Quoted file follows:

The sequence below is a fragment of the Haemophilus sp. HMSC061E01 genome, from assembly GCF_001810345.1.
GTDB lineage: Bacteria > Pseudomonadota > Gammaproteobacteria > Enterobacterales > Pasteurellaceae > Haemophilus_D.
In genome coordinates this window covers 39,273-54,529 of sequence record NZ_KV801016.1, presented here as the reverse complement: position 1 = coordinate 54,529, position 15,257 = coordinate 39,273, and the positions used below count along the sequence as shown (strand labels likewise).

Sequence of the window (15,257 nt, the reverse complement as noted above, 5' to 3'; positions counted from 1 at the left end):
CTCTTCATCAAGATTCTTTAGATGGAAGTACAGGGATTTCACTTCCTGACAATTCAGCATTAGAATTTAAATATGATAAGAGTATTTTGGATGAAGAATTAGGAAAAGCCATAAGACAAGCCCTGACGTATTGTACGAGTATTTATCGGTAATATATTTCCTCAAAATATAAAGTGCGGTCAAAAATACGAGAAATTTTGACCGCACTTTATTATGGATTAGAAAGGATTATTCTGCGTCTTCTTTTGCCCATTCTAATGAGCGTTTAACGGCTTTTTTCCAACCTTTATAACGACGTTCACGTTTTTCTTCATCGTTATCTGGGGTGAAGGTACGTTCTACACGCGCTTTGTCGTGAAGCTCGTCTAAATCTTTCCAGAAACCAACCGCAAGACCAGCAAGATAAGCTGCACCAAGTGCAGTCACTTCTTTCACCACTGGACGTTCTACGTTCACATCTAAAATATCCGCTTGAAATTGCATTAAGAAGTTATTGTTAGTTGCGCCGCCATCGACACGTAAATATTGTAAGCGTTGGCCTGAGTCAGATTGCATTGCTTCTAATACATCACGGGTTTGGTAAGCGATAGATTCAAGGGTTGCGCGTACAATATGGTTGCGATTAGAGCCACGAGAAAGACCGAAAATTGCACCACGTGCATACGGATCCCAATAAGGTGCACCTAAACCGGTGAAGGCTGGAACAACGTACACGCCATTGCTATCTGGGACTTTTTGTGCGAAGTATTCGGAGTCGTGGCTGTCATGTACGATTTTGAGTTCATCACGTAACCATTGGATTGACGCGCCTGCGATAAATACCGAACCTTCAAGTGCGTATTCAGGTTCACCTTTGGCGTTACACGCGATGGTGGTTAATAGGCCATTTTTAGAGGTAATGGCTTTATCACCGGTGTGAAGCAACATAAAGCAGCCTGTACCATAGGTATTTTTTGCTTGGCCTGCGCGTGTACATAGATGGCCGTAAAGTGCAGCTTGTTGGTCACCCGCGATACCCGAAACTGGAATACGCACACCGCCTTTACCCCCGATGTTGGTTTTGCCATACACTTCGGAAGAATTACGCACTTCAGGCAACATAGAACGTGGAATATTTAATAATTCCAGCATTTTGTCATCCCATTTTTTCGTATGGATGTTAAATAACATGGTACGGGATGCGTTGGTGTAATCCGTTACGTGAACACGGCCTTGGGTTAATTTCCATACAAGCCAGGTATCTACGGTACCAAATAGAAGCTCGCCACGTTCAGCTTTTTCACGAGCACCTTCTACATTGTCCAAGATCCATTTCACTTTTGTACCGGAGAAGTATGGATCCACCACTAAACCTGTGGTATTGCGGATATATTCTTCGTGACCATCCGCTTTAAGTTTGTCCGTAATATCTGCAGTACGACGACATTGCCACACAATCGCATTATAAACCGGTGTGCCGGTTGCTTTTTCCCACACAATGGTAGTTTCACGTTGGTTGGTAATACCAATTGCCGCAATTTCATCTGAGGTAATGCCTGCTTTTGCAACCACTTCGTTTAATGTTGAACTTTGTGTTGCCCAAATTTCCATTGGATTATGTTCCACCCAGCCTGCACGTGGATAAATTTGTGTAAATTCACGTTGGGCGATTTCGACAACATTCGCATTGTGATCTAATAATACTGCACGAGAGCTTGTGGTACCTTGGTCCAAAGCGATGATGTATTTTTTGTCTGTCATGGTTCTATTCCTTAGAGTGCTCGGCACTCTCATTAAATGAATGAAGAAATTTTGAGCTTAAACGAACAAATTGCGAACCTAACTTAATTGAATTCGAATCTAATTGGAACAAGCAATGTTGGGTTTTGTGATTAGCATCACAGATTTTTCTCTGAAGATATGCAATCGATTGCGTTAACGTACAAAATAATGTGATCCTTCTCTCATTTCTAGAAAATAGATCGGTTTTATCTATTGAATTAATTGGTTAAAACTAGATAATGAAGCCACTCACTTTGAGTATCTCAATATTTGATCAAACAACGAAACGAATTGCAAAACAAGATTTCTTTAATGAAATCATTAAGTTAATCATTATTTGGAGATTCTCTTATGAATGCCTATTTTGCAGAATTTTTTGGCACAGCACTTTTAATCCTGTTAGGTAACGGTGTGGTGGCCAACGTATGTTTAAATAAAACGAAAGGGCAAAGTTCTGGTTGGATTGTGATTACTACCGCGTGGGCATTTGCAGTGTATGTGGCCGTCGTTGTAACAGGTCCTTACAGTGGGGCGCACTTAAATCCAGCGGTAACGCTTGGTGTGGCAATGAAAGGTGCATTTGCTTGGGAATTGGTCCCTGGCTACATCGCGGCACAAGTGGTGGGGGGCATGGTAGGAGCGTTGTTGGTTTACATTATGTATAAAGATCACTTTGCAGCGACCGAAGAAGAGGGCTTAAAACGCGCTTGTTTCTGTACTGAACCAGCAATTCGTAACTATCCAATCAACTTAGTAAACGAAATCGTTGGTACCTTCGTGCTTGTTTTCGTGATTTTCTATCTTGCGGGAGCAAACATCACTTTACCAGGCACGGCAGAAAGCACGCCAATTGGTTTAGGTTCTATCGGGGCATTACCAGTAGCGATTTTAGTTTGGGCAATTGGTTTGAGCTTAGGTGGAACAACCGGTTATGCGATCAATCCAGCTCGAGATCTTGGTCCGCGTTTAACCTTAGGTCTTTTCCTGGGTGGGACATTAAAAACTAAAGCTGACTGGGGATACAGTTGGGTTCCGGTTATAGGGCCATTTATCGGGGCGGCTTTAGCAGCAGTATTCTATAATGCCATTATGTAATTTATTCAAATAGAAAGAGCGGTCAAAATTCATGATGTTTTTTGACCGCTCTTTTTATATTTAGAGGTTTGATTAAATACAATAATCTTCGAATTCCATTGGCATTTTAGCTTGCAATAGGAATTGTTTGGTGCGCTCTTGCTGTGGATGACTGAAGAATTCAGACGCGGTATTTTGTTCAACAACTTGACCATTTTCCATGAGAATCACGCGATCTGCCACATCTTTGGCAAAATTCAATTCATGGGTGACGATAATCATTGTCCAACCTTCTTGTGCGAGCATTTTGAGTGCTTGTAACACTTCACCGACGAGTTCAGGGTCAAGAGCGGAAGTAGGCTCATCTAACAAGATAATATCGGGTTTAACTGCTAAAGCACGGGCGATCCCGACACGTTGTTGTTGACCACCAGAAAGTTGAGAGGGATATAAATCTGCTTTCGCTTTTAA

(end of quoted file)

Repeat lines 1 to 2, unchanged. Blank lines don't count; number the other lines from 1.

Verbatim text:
The sequence below is a fragment of the Haemophilus sp. HMSC061E01 genome, from assembly GCF_001810345.1.
GTDB lineage: Bacteria > Pseudomonadota > Gammaproteobacteria > Enterobacterales > Pasteurellaceae > Haemophilus_D.